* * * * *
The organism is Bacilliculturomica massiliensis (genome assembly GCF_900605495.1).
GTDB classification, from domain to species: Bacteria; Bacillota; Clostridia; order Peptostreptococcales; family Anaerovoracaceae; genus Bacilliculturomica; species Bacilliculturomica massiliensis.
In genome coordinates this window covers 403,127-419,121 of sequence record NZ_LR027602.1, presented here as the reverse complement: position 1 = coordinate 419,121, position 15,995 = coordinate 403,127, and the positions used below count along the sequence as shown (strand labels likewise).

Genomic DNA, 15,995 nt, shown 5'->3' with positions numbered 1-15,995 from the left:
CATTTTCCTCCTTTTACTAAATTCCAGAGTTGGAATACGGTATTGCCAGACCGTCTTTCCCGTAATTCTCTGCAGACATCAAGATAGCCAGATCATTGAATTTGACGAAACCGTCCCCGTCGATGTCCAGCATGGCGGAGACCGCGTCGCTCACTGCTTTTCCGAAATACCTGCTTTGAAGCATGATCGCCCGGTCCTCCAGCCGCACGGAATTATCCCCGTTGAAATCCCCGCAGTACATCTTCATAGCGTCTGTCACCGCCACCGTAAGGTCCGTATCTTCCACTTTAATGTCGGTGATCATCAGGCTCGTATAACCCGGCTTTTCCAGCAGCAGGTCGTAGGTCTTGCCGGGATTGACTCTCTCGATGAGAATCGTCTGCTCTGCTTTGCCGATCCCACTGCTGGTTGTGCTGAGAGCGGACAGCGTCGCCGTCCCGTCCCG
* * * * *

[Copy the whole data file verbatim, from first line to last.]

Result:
The organism is Bacilliculturomica massiliensis (genome assembly GCF_900605495.1).
GTDB classification, from domain to species: Bacteria; Bacillota; Clostridia; order Peptostreptococcales; family Anaerovoracaceae; genus Bacilliculturomica; species Bacilliculturomica massiliensis.
In genome coordinates this window covers 403,127-419,121 of sequence record NZ_LR027602.1, presented here as the reverse complement: position 1 = coordinate 419,121, position 15,995 = coordinate 403,127, and the positions used below count along the sequence as shown (strand labels likewise).

Genomic DNA, 15,995 nt, shown 5'->3' with positions numbered 1-15,995 from the left:
CATTTTCCTCCTTTTACTAAATTCCAGAGTTGGAATACGGTATTGCCAGACCGTCTTTCCCGTAATTCTCTGCAGACATCAAGATAGCCAGATCATTGAATTTGACGAAACCGTCCCCGTCGATGTCCAGCATGGCGGAGACCGCGTCGCTCACTGCTTTTCCGAAATACCTGCTTTGAAGCATGATCGCCCGGTCCTCCAGCCGCACGGAATTATCCCCGTTGAAATCCCCGCAGTACATCTTCATAGCGTCTGTCACCGCCACCGTAAGGTCCGTATCTTCCACTTTAATGTCGGTGATCATCAGGCTCGTATAACCCGGCTTTTCCAGCAGCAGGTCGTAGGTCTTGCCGGGATTGACTCTCTCGATGAGAATCGTCTGCTCTGCTTTGCCGATCCCACTGCTGGTTGTGCTGAGAGCGGACAGCGTCGCCGTCCCGTCCCG